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What are debris flows?



Debris flows are a type of landslide that involves rapid, downward mass movement of sediments coarser than sand, often including boulders one meter or more in diameter.

They occur along fairly steep slopes and gullies, and move at 2 to 100 kph.

Debris flows normally occur at the mouth of a mountain drainage, where the river valley meets more gently dipping slopes. In this area, river sediments called alluvium are deposited because of the change in slope where water flow velocity suddenly decreases. Over thousands of years, a landform called an alluvial fan develops at this part of the base of the mountain.

Sediments laid down by river water generally comprise alluvial fans but on occasion are marked by deposits of massive debris that are deposited within minutes. Such massive debris deposits are generated during intense storms or rapid snow melting, which can form torrential rivers of rock or debris flows.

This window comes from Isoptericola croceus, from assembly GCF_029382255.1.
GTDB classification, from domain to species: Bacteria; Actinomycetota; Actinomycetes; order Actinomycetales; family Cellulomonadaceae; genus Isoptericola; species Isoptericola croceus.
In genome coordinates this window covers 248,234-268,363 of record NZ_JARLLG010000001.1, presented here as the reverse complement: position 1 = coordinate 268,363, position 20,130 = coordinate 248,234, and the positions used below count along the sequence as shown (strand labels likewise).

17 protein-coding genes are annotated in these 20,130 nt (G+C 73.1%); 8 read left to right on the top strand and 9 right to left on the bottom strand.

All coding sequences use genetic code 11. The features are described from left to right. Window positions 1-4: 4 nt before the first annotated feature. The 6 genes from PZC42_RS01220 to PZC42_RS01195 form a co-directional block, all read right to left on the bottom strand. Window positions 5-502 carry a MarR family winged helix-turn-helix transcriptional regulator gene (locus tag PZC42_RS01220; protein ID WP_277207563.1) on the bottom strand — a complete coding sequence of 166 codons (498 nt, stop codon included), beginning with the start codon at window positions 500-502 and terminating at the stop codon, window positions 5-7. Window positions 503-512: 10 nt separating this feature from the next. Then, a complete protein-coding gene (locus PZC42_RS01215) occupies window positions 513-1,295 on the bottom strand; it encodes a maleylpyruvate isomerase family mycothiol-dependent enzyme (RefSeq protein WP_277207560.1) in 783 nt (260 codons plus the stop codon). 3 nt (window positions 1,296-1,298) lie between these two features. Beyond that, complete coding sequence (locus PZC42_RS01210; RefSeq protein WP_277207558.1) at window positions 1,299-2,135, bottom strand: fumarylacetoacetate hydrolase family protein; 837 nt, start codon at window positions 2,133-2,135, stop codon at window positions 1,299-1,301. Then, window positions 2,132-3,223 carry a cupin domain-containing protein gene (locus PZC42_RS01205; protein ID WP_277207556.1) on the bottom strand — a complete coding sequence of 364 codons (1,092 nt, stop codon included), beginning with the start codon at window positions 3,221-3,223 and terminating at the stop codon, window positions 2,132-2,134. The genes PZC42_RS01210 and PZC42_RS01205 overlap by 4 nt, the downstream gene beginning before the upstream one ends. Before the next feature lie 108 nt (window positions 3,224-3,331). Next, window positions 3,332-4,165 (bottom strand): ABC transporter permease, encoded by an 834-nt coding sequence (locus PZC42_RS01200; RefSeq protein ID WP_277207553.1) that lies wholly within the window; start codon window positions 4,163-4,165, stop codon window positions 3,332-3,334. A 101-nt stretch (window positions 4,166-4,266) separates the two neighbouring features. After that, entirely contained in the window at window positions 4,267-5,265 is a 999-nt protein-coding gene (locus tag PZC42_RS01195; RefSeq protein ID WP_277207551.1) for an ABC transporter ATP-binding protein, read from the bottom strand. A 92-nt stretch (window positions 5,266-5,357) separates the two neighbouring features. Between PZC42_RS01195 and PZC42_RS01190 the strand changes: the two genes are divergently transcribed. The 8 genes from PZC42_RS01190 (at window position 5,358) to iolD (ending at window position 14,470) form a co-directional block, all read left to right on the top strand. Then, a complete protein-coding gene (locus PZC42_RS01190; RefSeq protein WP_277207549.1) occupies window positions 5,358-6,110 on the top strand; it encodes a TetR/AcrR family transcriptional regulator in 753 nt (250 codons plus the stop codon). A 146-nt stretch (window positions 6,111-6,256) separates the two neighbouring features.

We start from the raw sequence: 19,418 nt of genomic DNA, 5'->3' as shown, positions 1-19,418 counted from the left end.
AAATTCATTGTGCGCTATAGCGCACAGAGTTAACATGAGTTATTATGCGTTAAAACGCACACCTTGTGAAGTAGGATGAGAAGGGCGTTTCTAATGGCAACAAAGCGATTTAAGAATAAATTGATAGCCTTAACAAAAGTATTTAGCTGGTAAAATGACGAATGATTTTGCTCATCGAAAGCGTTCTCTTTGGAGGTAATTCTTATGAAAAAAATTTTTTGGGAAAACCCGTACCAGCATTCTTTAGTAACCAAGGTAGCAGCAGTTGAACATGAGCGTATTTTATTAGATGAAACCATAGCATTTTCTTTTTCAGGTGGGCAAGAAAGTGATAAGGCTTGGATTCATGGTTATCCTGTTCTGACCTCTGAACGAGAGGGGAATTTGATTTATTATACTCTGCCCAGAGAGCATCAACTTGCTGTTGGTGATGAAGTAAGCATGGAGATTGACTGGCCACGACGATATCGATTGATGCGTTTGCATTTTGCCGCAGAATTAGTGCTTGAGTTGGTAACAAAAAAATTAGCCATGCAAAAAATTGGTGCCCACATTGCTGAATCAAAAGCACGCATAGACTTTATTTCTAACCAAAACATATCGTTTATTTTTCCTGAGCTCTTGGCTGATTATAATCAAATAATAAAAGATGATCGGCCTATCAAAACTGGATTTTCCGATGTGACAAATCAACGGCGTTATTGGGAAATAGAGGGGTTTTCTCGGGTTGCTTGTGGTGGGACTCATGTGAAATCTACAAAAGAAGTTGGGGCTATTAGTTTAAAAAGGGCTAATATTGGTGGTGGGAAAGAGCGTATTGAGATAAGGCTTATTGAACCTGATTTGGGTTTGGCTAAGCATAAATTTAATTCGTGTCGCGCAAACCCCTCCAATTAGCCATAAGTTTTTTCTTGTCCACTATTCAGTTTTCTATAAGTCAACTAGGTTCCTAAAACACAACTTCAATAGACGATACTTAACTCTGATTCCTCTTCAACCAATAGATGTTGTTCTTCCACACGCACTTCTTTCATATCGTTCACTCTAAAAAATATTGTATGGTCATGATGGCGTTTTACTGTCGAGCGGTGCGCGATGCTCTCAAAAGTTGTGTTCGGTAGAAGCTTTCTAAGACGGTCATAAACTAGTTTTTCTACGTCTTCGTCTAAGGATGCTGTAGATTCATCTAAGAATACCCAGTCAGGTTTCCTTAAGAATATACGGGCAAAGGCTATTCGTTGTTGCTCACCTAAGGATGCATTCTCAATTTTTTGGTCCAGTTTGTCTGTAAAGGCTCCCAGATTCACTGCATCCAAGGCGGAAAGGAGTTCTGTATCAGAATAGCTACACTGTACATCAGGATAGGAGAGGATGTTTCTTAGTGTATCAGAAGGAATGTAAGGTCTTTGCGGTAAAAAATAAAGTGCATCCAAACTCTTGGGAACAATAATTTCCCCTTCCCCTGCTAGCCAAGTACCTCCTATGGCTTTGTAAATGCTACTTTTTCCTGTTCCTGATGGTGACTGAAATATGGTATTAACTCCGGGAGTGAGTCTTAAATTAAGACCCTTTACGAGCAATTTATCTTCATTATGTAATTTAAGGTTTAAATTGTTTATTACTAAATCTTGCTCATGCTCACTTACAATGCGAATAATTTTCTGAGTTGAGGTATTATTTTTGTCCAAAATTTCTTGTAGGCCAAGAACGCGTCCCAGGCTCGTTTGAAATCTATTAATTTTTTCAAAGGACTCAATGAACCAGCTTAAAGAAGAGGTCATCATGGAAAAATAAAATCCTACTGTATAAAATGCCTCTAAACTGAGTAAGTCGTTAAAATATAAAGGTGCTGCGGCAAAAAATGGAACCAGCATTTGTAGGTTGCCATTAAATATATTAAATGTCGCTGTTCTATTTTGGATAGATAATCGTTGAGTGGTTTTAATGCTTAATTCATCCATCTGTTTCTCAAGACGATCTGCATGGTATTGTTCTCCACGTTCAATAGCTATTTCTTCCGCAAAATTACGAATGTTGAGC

Highly destructive debris flows are known to occur in many areas of the world and in practically every mountainous or hilly region subject to prolonged intense rainfall or snow melting. The volume of debris flows can vary by many orders of magnitude.

The larger events with flow volumes exceeding 10 million to 100 million cubic meters are rare, with many associated with volcanoes that had recent eruptive activity.  Relatively small debris flows with volumes in the order of 1,000 to 100,000 cubic meters are the most frequent.

In December 1999, heavy rains spawned floods and landslides in Cordillera de la Costa, Vargas in Venezuela, a densely populated city on an alluvial fan at the mouth of a mountain drainage area, near the base of steeply sided mountains.

Debris flows with a total deposit of 1.9 million cubic meters overwhelmed Cordillera de la Costa, and destroyed 700 apartment buildings and 800 houses. A total of 19,000 people died from the catastrophe.

When debris flows happen in volcanic slopes, they are called lahar. In 2006, Typhoon “Reming” (international code name “Durian”) generated in Albay province lahar that left deposits similar to those that now cover Barangay Andap. Within and on top of the deposit, there lay boulders strewn on the debris field.

Lahar that swept barangays on Mayon’s slopes in 2006 also devastated Cagsawa in Daraga, Albay, the same town with the iconic bell tower, part of the ruins of the Cagsawa church buried by lahar in the early 1800s.  AMF Lagmay et al.


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